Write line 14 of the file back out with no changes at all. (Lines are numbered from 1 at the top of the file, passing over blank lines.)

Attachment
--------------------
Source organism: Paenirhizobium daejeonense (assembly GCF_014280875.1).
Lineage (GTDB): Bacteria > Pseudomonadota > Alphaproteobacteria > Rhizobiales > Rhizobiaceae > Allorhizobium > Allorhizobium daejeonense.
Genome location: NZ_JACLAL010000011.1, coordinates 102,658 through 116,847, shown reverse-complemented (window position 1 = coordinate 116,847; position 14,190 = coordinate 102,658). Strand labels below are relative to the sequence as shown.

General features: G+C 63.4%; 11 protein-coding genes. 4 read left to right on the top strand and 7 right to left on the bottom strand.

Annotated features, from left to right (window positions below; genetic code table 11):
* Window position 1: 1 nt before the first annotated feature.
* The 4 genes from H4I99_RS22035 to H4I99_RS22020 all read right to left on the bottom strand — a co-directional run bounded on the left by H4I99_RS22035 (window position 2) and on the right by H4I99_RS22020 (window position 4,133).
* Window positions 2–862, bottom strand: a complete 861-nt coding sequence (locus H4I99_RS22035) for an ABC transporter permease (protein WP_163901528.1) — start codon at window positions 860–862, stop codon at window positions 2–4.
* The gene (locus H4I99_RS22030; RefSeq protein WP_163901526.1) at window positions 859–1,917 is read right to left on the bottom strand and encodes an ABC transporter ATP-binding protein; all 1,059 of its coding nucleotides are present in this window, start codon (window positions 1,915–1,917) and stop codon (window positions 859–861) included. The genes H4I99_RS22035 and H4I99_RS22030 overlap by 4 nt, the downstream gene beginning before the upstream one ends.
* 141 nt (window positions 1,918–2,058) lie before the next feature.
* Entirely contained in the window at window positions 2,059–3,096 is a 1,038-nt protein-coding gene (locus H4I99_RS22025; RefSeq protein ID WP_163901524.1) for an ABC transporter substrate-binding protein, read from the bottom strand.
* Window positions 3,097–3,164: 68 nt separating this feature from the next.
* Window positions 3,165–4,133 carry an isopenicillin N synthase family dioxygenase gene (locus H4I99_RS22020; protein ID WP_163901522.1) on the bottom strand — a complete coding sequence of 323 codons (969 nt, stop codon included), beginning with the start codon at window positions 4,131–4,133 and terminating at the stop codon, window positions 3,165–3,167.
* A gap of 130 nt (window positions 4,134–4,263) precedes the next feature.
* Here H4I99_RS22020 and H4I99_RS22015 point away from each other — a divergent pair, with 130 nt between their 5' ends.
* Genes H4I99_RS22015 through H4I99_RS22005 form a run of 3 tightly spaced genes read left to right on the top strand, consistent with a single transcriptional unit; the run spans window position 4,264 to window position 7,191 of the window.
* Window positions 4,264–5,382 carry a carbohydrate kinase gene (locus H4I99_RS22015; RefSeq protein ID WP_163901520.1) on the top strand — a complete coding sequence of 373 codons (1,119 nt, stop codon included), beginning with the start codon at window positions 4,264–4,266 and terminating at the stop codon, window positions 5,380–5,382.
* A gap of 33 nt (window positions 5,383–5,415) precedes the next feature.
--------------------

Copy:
* A gap of 130 nt (window positions 4,134–4,263) precedes the next feature.